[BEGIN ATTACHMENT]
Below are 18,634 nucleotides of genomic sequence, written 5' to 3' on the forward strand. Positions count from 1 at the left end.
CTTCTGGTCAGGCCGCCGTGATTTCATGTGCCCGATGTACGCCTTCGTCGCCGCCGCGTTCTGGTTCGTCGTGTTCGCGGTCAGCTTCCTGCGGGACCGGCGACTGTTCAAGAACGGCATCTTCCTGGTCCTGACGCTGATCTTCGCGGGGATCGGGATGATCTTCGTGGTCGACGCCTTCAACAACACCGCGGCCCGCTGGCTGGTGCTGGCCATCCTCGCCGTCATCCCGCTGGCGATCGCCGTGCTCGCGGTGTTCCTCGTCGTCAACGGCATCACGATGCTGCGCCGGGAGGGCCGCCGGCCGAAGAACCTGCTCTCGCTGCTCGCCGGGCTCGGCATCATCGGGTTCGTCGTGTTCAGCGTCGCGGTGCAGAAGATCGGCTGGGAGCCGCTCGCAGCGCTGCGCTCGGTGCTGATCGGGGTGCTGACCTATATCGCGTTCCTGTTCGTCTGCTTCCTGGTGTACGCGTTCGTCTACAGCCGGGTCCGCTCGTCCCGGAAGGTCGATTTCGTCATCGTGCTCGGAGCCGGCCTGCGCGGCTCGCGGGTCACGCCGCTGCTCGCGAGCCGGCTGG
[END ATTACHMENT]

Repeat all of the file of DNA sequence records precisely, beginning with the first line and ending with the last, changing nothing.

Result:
Below are 18,634 nucleotides of genomic sequence, written 5' to 3' on the forward strand. Positions count from 1 at the left end.
CTTCTGGTCAGGCCGCCGTGATTTCATGTGCCCGATGTACGCCTTCGTCGCCGCCGCGTTCTGGTTCGTCGTGTTCGCGGTCAGCTTCCTGCGGGACCGGCGACTGTTCAAGAACGGCATCTTCCTGGTCCTGACGCTGATCTTCGCGGGGATCGGGATGATCTTCGTGGTCGACGCCTTCAACAACACCGCGGCCCGCTGGCTGGTGCTGGCCATCCTCGCCGTCATCCCGCTGGCGATCGCCGTGCTCGCGGTGTTCCTCGTCGTCAACGGCATCACGATGCTGCGCCGGGAGGGCCGCCGGCCGAAGAACCTGCTCTCGCTGCTCGCCGGGCTCGGCATCATCGGGTTCGTCGTGTTCAGCGTCGCGGTGCAGAAGATCGGCTGGGAGCCGCTCGCAGCGCTGCGCTCGGTGCTGATCGGGGTGCTGACCTATATCGCGTTCCTGTTCGTCTGCTTCCTGGTGTACGCGTTCGTCTACAGCCGGGTCCGCTCGTCCCGGAAGGTCGATTTCGTCATCGTGCTCGGAGCCGGCCTGCGCGGCTCGCGGGTCACGCCGCTGCTCGCGAGCCGGCTGG